How To Use QuickTime To Edit Your Family Videos

Even though QuickTime may be one of the more neglected OS X applications, it has a few very useful features buried behind its minimal interface. One of these overlooked features is video editing. Using QuickTime, you can make simple edits to videos, like trimming, orientation flipping and adding clips. These features, once you know how to get to them, are actually very easy to use, and using QuickTime to do them can be quicker than booting up iMovie or Final Cut when you just want to make a small adjustment to a home video.

Accessing video editing features within QuickTime can be done in two simple steps. Open a video file on your Mac in QuickTime. Now, hit the Edit button from the Apple Toolbar. From the drop-down menu, you’ll see all the video editing options available to you in QuickTime X.

Trimming Your Videos


To make quick trims to your video file, click on the Trim button from the Edit window or press Command-T on your keyboard. When you do this, a yellow selection bar will appear on the bottom portion of your video. You can move the two ends of the selection bar to selectively trim your video. When you’re finished making changes, hit the Trim button on the righthand side of the slider to make the changes.

Rotating And Flipping Your Videos

From the Edit menu, you can also flip and rotate your videos. To flip your videos, just head into the Edit menu and click on one of the various alignment options located towards the middle of the menu. Or you can use Shift-Command L, R, H or V to rotate your photos left, right, horizontally or vertically, respectively. This feature can come in handy when you foolishly shoot videos in portrait mode, because honestly, no one wants to see that on YouTube or Facebook. Really.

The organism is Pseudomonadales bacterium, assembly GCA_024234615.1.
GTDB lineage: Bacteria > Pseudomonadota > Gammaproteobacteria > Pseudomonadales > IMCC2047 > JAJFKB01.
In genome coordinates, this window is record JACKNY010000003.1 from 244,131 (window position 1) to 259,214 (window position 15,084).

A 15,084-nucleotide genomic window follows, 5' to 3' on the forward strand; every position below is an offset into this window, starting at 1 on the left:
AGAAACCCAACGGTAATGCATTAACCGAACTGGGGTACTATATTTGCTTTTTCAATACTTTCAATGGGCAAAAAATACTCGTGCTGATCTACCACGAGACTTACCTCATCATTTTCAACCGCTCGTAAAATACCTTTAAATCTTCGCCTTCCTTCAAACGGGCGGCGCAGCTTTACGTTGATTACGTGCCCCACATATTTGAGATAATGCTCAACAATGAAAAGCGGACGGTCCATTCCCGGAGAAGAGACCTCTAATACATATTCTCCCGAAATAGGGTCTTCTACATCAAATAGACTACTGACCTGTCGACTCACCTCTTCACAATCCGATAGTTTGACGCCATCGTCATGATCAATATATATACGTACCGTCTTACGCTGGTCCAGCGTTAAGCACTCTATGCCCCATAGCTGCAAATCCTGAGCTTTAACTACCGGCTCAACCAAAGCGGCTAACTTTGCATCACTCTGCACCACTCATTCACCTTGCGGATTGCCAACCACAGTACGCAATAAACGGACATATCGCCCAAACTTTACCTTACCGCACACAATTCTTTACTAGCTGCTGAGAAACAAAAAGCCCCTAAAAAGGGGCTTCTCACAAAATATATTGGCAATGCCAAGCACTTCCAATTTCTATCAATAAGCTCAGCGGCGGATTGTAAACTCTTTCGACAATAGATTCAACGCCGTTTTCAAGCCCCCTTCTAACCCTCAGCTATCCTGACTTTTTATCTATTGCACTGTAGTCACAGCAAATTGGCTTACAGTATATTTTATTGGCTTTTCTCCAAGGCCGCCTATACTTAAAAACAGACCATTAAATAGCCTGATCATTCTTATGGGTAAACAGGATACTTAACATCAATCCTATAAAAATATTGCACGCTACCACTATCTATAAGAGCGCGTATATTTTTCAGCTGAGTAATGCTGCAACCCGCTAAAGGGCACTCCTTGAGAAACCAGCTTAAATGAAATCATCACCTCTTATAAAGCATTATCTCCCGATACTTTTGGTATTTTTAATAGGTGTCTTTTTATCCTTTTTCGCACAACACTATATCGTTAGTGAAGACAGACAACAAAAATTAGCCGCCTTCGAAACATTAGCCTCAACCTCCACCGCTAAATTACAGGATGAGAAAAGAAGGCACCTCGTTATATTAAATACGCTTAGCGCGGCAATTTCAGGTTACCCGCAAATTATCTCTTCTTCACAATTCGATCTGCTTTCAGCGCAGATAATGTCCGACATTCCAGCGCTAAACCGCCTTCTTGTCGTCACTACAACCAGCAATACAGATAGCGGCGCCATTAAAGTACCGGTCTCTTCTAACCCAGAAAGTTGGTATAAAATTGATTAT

Inserting Another Video Into Your Edit


If you’d like to insert a video clip after the clip you’re editing, you can press the Add Clip To End button. When you do this, a file browser window will pop up. You can select the video that you would like to insert after the clip you’ve currently got open.

There you have it: your guide to making minor edits to videos with QuickTime. While it may not be the prettiest way of editing up videos, it’s quick, easy, fast, and most importantly free. It doesn’t have the toolset that an iMovie or Final Cut does, but it certainly lets you trim the excess footage on your recordings in a hurry.


Andrew is a geek, Apple enthusiast, blogger and coffee lover from Chicago.